Horror-comedy film M3GAN is generating plenty of buzz at the box-office. Our resident film buffs Stefan Bradley and Tom Parry went to discover if it’s worth the hype.

SB: M3GAN covers a lot of bases – it’s part horror, thriller, science-fiction and black comedy.

TP: Yes, and there’s no shortage of dark satire in there. The film follows Gemma (Allison Williams), a robotic engineer who works for a toy company, as she struggles to comfort her niece, Cady (Violet McGraw) following a tragic accident. To cheer Cady up, Gemma introduces her to a Model 3 Generative Android, named “M3GAN”, to act as a friend and companion.

SB: The problem is though, M3GAN is powered by artificial intelligence, and takes her role of protecting Cady far too seriously. To get straight into it, this is a great movie. It was under two hours long…

TP: One hour and forty minutes, to be exact.

Gemma (Allison Williams) and her niece Cady (Violet McGraw) meet the AI-powered robot M3GAN.

SB: …it did exactly what it needed to do and did it well. What did you make of M3GAN, Tom?

TP: I am less enthused than you are. I’m coming at it from a slightly different perspective, because I enjoyed the film for its campiness. It excelled when it was being silly, but when it tried being scary or terrifying, it didn’t work as well. I mean, there was a tiny bit of me who thought it was somewhat frightening, but for the most part I found it to be pretty tame – I thought The Invitation (2022) was scarier than this!

SB: Scarier than The Invitation?! I have to disagree. I thought M3GAN blurred the lines between comedy and horror quite well for an M-rated film, which leads me to ask: do you believe it should have gone for an MA15+ or potentially R18+ rating to allow it to be scarier, or insert darker humour?

TP: That would require the insertion of graphic violence, and I don’t know whether the movie needs that. But certainly, it lacked the spine-tingling, goosebump-inducing, hair-standing-on-ends level of horror that a picture like Nope had, for instance. At no point was I made to feel afraid of dolls, robots or artificial intelligence, and those should all be things that easily terrify people.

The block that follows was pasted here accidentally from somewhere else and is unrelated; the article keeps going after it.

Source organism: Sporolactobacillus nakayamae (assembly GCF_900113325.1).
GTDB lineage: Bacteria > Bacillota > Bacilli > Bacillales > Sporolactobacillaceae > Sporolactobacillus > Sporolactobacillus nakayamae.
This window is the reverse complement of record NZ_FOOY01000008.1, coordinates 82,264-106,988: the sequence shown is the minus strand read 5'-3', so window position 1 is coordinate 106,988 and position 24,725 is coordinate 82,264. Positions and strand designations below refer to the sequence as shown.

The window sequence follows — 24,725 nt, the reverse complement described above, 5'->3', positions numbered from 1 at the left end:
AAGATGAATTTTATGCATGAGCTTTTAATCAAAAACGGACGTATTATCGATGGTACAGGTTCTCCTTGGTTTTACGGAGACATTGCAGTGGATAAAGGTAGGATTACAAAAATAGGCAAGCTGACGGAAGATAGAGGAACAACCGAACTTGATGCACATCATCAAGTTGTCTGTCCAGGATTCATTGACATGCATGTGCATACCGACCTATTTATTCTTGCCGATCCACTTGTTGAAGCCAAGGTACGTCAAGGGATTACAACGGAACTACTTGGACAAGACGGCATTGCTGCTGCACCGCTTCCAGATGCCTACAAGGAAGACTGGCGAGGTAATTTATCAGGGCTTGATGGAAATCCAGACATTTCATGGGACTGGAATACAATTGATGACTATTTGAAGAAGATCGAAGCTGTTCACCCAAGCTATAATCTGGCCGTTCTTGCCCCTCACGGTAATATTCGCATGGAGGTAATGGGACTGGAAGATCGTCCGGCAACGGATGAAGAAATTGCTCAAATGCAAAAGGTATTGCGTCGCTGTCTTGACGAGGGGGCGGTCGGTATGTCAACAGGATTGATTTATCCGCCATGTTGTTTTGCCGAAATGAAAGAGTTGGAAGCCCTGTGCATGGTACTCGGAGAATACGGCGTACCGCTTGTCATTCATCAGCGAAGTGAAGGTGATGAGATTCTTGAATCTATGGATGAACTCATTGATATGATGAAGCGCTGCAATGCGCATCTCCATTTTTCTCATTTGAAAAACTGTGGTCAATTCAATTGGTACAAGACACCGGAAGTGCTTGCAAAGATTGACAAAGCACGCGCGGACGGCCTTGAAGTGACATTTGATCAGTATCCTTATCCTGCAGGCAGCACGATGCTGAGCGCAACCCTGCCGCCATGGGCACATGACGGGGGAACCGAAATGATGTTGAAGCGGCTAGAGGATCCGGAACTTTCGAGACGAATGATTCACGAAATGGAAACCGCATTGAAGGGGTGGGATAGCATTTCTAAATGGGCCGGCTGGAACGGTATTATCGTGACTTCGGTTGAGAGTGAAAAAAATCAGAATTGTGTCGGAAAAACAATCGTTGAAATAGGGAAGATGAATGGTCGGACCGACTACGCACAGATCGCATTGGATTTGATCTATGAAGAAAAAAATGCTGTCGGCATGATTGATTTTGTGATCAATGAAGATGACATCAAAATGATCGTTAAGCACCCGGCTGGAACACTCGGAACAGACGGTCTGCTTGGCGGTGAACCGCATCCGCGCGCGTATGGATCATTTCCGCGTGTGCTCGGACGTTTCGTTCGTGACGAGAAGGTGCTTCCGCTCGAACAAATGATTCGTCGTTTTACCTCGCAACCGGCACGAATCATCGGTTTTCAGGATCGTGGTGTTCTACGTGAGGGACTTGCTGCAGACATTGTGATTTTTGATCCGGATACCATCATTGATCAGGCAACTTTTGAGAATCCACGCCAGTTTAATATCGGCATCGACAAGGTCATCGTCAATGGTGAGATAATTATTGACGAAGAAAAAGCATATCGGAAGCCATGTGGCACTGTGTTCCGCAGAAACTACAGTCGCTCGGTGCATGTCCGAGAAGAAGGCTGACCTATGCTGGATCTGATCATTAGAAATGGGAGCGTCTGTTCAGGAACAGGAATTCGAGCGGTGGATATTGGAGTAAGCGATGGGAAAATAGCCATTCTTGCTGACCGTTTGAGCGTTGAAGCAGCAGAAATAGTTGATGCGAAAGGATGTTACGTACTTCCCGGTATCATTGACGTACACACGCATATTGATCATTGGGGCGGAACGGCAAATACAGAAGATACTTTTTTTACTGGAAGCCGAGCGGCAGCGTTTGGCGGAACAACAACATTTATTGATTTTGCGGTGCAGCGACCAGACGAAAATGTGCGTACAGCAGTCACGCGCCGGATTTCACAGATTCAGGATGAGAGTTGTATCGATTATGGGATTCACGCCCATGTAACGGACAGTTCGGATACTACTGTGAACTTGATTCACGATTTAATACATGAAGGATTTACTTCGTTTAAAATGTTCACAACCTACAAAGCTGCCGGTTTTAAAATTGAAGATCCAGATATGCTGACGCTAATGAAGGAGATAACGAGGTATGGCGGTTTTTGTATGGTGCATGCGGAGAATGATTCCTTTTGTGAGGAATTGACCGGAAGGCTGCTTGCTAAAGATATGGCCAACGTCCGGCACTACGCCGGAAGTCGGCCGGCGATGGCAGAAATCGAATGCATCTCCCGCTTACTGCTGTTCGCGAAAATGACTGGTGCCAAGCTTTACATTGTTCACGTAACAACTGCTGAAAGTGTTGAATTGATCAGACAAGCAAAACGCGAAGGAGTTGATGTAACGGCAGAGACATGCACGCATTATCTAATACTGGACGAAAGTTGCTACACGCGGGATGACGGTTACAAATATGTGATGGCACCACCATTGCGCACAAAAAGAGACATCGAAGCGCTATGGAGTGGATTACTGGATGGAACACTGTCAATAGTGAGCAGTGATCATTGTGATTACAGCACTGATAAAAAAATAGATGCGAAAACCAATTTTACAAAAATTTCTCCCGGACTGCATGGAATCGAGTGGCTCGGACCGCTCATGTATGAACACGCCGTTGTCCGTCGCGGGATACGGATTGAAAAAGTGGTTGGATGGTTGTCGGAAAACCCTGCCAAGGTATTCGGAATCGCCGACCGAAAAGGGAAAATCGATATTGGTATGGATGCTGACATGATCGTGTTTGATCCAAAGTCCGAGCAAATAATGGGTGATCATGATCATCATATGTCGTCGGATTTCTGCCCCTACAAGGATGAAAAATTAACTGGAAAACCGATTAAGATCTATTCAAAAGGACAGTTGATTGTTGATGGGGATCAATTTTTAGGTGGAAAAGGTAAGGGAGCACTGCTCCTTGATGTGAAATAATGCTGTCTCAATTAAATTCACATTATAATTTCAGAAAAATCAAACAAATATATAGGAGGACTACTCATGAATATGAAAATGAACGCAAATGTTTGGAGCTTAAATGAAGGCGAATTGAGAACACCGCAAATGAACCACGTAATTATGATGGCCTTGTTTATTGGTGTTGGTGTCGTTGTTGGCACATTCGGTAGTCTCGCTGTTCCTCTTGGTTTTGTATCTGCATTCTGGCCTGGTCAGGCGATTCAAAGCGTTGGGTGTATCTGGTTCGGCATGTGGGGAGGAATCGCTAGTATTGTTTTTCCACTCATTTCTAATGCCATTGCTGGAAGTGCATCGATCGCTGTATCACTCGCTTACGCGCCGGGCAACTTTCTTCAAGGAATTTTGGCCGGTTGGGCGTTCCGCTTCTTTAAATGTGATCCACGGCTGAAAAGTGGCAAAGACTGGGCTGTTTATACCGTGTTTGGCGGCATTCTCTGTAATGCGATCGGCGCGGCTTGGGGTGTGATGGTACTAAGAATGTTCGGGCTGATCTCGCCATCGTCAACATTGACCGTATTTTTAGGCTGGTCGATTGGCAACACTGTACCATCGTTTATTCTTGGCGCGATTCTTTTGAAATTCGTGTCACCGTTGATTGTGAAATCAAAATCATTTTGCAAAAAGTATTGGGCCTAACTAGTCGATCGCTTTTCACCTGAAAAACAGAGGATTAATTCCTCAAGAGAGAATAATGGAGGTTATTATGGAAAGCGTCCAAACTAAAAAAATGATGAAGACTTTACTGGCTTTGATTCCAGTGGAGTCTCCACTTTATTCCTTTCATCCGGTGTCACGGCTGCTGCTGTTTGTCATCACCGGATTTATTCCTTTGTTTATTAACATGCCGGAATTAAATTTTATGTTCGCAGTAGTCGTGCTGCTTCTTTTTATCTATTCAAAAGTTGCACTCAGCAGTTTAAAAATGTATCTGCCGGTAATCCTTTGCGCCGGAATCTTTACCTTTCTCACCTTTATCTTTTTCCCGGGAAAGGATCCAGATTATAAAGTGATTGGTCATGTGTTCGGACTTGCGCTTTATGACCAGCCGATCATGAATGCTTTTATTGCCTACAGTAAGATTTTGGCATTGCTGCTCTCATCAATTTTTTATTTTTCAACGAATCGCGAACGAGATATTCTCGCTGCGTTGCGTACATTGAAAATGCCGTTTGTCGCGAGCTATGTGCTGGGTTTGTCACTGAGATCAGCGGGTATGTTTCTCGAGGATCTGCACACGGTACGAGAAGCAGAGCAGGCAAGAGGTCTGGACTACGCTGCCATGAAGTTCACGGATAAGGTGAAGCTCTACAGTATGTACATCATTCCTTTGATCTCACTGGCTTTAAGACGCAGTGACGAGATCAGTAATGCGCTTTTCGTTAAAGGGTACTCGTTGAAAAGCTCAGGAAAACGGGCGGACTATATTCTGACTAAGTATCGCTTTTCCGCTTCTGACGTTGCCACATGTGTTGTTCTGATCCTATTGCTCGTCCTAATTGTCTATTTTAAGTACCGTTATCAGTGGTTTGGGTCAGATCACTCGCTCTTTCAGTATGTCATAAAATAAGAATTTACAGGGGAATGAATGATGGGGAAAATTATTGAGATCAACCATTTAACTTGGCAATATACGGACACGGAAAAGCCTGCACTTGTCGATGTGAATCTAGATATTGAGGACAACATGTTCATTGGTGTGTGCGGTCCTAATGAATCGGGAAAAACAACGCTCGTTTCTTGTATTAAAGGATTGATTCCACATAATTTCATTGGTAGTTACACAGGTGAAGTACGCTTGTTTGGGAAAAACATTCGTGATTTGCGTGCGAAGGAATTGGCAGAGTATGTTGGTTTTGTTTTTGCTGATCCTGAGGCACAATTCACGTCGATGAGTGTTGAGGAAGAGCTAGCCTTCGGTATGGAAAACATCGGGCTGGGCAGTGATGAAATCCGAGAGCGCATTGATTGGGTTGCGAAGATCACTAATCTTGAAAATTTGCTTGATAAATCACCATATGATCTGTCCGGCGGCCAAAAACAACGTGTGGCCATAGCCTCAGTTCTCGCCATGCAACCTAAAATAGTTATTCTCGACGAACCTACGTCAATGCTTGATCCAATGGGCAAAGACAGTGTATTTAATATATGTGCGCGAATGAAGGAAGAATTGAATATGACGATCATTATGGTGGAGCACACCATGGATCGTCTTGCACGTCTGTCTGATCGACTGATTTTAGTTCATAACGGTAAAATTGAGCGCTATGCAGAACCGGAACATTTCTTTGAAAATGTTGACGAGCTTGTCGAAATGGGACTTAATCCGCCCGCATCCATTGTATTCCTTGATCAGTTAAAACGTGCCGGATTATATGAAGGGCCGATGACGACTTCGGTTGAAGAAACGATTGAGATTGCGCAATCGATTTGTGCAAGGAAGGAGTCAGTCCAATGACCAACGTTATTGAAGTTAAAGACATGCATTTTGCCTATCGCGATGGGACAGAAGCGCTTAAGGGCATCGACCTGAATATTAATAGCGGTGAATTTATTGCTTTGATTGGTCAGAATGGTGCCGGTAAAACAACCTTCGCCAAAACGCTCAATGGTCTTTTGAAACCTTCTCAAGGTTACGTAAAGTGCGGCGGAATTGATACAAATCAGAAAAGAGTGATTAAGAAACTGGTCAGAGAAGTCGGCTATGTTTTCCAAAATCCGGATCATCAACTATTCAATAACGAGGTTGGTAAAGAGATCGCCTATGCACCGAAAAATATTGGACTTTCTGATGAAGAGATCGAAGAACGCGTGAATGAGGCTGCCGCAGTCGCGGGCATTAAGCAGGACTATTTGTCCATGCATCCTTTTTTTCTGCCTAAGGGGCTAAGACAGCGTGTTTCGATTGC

SB: I found it frightening, and while it is violent, I don’t think it necessarily needed more blood during those particular scenes. Another question I have for you: If M3GAN was an episode of Black Mirror, do you believe it would fit well into that universe?

TP: I reckon so. This did seem like a feature-length chapter of that television series – or, to our older readers, like an episode of The Twilight Zone with modern touches. M3GAN makes a great premise for a TV show, but it needed something more than what they’ve presented to us in order to make it terrifying. It also needed to be shorter – it takes an eternity to become interesting.

SB: What about the acting? I thought the performances were terrific, particularly during the emotional moments. The main actress, Allison Williams, who was in Get Out

TP: She was too! I was trying to place that face, and now that you’ve said it, it’s finally clicked!

SB: Williams sold Gemma’s credentials in robotics and as an unexpected parental figure, and I thought child actress, Violet McGraw, was excellent.

TP: Well, excellent by the standards of child actors.

SB: I can’t imagine it’s easy to pull off a child suddenly inflicted by trauma in the way she did. What did you make of the performances?

TP: They were alright. Ronny Chieng was a lot of fun in his quasi-villainous role as an executive, and everybody else was reasonably convincing. It’s what you’d expect from a mid-budget Hollywood movie.

SB: To summarise, I’d recommend this film whole-heartedly. If you’re a Black Mirror fan, you’ll see familiar themes in M3GAN. The final action scene was thrilling but possibly too absurd, but that’s my only real criticism, and a minor one at that.

TP: I’d say only check M3GAN out if you’re a fan of horror movies, or Ronny Chieng.

SB: Also, definitely do not take young kids to see this one.

M3GAN is rated M for violence, sustained threat and coarse language.